PATIENT SURVEY

Newsletter

Elbow Woes

By: Susan, PTA (Saugus Clinic)

Stan is an avid golfer who typically hits the links a few times a week during spring, summer and fall. This past spring, he started noticing a nagging pain on the inside of his elbow when he teed off. First, it was just a slight, dull ache, with an occasional sharp, shooting pain that radiated into his forearm and wrist. Then, Stan noticed the pain was progressively worsening as the golf season continued into the fall, to the point where he could no longer swing a club effectively. But he was also having difficulty lifting packages, grooming and eating due to the pain and weakness, and he noticed increased pain and stiffness at night and in the mornings.

Dave was an avid tennis player who loved to play outdoors in seasonable weather, but moved indoors to continue playing throughout the year.  In the spring, he started noticing a slight, dull ache on the outside of his elbow. It would be OK during a match, but he noticed some pain with his backhand swing that occasionally would be sharp and shooting, radiating into his forearm and wrist. As the tennis season wore on, Dave began having difficulty with his backhand and serves and eventually found himself unable to play at all due to the pain. He also noticed that his elbow stiffened up later in the day and sleep was interrupted as well. He was having difficulty with the simplest of tasks, like lifting a gallon of milk or opening a jar.

What do Stan and Dave have in common? Both are suffering from Epicondylitis - an inflammation of the tendons in the elbow caused by overuse or trauma. In Stan’s case, it is Medial Epicondylitis, or “Golfer’s Elbow”, meaning that the tendons on the inside of his elbow have become inflamed, with surrounding swelling putting pressure on the nerves, which caused the radiating pain into his hand. Dave is suffering from the same condition, but in his case, it is Lateral Epicondylitis, more commonly known as “Tennis Elbow”. Also the result of overuse or injury, the tendons, which connect the muscles to the bones, have become inflamed and tight, with surrounding swelling putting pressure on the nerves radiating down the outside of the elbow into the forearm.

So, what can be done to help Stan and Dave get back to the games they love? First of all, REST is required to help the injured tissues begin to heal. In each case, the continued use of the elbow without any rest contributed to the ongoing and worsening pain and suffering for Stan and Dave. Each of them needs to take a break from the sport they love to allow plenty of healing time. Secondly, ICE is necessary to bring down the swelling and reducing the pain symptoms. ANTI-INFLAMMATORY MEDICATIONS can also provide relief, not just from the pain, but with the swelling and inflammation of the tendons. STRETCHING the tendons that are stiff and tight will also help in the healing process and will increase the extensibility, allowing increased motion in the elbows and wrists. Physical Therapy can help too! With a variety of modalities, deep tendon massage and instructing Stan and Dave in proper stretches and exercises, the therapists can help them achieve their ultimate goal of recovery and returning to their respective sports!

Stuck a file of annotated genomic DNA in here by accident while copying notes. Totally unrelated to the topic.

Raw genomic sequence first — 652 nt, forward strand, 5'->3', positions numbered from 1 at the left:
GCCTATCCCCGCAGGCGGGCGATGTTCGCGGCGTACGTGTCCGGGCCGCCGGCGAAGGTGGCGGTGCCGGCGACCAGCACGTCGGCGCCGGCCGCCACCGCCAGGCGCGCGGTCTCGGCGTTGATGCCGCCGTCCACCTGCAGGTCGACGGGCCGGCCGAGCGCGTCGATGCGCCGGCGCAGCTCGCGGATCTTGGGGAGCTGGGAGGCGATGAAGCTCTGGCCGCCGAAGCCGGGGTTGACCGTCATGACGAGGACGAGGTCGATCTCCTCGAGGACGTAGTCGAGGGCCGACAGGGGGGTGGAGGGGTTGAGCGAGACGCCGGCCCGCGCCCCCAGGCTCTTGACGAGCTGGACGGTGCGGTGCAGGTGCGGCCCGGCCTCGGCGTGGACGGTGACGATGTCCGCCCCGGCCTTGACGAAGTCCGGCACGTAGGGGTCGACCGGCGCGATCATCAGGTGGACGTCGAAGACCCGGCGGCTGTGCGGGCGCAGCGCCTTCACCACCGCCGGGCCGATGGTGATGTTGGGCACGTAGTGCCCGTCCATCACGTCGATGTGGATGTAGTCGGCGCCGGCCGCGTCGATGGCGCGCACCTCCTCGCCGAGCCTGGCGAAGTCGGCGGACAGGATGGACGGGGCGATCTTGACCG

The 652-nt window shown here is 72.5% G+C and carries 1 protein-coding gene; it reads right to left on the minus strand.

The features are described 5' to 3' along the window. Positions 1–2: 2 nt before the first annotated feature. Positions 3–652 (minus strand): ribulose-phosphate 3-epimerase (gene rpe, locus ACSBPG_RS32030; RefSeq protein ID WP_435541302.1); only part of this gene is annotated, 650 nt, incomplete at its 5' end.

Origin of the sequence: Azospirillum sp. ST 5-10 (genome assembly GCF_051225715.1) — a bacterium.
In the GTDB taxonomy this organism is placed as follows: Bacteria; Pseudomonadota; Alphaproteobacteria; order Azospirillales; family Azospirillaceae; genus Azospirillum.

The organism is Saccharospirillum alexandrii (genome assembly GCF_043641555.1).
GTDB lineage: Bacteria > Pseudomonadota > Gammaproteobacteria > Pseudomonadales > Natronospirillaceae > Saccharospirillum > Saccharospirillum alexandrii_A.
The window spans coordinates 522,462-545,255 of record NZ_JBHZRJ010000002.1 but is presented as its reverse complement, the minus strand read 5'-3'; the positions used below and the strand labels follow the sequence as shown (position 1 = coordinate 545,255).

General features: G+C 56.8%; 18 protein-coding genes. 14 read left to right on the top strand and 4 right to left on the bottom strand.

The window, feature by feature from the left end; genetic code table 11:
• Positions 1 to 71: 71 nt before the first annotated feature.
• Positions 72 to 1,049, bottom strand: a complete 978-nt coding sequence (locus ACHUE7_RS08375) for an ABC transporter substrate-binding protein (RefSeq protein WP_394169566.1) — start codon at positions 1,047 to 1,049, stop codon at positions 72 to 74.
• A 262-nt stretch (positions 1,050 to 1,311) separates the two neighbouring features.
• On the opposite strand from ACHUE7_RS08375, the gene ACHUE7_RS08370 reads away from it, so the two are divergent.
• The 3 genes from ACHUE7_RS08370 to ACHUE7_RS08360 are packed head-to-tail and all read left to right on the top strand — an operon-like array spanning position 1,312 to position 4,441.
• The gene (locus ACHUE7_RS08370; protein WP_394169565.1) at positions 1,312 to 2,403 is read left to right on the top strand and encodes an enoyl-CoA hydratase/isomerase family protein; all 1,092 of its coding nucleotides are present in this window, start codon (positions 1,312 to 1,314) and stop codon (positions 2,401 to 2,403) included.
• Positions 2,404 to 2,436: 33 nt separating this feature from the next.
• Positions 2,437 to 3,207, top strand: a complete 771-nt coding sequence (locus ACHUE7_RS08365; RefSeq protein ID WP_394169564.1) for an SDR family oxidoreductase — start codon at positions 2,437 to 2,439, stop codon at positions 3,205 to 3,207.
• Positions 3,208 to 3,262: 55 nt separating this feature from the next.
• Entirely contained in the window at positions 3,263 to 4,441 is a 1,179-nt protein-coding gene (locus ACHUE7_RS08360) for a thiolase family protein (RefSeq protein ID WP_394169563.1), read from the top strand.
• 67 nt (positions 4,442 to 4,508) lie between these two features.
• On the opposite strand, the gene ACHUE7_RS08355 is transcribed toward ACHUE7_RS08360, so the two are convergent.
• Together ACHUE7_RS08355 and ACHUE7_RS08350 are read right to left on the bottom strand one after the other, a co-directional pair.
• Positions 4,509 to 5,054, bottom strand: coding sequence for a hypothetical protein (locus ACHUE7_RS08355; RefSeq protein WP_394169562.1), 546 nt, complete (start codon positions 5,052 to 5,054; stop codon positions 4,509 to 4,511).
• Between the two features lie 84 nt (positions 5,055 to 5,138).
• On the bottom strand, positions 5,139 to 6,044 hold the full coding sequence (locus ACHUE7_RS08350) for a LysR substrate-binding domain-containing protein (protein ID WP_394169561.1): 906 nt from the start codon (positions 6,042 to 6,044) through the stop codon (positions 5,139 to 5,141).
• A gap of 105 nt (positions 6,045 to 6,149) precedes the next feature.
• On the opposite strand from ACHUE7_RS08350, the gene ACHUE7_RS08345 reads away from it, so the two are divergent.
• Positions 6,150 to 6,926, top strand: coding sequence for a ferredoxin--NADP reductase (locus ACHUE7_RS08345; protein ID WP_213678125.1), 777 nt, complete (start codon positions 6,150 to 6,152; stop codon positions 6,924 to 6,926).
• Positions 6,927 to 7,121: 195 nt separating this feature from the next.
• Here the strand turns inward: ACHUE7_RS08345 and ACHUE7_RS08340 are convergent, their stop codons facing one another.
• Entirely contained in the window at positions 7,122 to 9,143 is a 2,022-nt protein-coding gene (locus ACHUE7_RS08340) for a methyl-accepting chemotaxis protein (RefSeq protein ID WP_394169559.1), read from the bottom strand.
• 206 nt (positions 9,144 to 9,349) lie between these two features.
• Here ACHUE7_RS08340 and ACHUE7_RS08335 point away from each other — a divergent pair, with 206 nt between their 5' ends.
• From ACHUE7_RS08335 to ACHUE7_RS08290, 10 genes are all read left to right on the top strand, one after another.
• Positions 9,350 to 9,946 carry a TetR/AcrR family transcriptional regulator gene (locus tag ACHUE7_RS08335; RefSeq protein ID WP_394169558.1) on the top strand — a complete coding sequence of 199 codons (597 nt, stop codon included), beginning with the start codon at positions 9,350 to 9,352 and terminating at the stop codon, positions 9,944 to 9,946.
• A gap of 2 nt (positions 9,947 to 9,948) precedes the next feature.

At Partners In Rehab, PT we offer a wide array of Physical Therapy treatments and specialized programs that are tailored to meet the needs of each individual. Here you will receive motivation, ongoing support, and superb clinical expertise from the best team of Physical Therapists in New England. Visit us online at www.partnersinrehab.com for more info about our clinic, get to know our staff, read our quarterly newsletter, or register for care. At Partners In Rehab, PT we’re here to help you HEAL BETTER. MOVE BETTER. FEEL BETTER.

Click on the link below to download a copy of the Partners In Rehab, PT Newsletter to read at home, share with your friends & family, or to place in your office waiting area: PIR Winter 2017 Newsletter